History of 3D computer animation
William Fetter was credited with coining the term computer graphics in 1961 to describe his work at Boeing. One of the first displays of computer animations was Futureworld (1976), which included an animation of a human face and a hand that had originally appeared in the 1971 experimental short A Computer Animated Hand, created by University of Utah students Edwin Catmull and Fred Parke.
There are three popular ways to represent a 3 dimensional model:
- Polygonal modeling - Points in 3D space, called vertices, are connected by line segments to form a polygonal mesh. The vast majority of 3D models today are built as textured polygonal models, because they are flexible and because computers can render them so quickly. However, polygons are planar and can only approximate curved surfaces using many polygons.
- Curve modeling - Surfaces are defined by curves, which are influenced by weighted control points. The curve follows (but does not necessarily interpolate) the points. Increasing the weight for a point will pull the curve closer to that point. Curve types include nonuniform rational B-spline (NURBS), splines, patches and geometric primitives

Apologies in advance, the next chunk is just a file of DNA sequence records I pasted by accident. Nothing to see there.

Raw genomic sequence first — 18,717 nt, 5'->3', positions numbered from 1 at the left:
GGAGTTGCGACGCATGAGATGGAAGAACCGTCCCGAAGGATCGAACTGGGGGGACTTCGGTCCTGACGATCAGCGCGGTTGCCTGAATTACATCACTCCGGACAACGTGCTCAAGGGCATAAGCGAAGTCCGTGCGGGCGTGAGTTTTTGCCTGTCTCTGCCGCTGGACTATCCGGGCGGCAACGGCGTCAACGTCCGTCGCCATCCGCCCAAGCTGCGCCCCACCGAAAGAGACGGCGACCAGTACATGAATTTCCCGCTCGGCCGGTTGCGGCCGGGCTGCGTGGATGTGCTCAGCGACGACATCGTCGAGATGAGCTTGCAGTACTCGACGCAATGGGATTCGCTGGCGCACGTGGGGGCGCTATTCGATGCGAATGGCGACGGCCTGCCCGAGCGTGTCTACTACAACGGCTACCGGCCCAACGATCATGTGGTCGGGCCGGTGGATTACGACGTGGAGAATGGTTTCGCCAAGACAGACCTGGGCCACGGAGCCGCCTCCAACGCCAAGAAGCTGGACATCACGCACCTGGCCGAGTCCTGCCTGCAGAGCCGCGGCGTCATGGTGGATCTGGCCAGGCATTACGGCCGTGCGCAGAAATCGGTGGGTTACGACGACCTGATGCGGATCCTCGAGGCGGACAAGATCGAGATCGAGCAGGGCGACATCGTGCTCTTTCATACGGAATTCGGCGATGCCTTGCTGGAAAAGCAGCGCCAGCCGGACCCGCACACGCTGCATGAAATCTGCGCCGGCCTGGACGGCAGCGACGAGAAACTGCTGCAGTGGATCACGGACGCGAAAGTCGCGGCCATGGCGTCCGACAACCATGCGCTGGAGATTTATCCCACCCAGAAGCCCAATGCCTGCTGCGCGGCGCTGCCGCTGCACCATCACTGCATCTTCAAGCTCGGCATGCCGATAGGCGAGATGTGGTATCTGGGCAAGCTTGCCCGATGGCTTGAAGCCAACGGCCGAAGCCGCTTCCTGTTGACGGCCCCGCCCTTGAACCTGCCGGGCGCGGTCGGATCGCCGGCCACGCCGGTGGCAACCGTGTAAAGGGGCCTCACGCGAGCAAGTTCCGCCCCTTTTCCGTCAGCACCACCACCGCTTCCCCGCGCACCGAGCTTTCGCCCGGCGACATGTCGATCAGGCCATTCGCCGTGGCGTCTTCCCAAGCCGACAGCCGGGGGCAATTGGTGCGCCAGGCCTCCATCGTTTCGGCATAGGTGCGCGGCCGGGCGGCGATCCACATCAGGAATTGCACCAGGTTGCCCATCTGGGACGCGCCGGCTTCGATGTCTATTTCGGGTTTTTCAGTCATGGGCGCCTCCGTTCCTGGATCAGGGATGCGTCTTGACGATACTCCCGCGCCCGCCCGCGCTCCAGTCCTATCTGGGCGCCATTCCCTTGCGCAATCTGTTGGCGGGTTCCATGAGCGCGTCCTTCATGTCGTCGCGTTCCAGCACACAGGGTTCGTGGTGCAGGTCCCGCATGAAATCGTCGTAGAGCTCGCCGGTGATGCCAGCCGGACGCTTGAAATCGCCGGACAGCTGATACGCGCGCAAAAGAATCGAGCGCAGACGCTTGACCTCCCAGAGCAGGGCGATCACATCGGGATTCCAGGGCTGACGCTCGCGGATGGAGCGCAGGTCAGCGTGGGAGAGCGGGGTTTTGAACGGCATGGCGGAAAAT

- Digital sculpting - Still a fairly new method of modeling, 3D sculpting has become very popular in the few years it has been around. There are currently 3 types of digital sculpting: Displacement, which is the most widely used among applications at this moment, volumetric and dynamic tessellation. Displacement uses a dense model (often generated by Subdivision surfaces of a polygon control mesh) and stores new locations for the vertex positions through use of a 32bit image map that stores the adjusted locations. Volumetric which is based loosely on Voxels has similar capabilities as displacement but does not suffer from polygon stretching when there are not enough polygons in a region to achieve a deformation. Dynamic tesselation Is similar to Voxel but divides the surface using triangulation to maintain a smooth surface and allow finer details. These methods allow for very artistic exploration as the model will have a new topology created over it once the models form and possibly details have been sculpted. The new mesh will usually have the original high resolution mesh information transferred into displacement data or normal map data if for a game engine.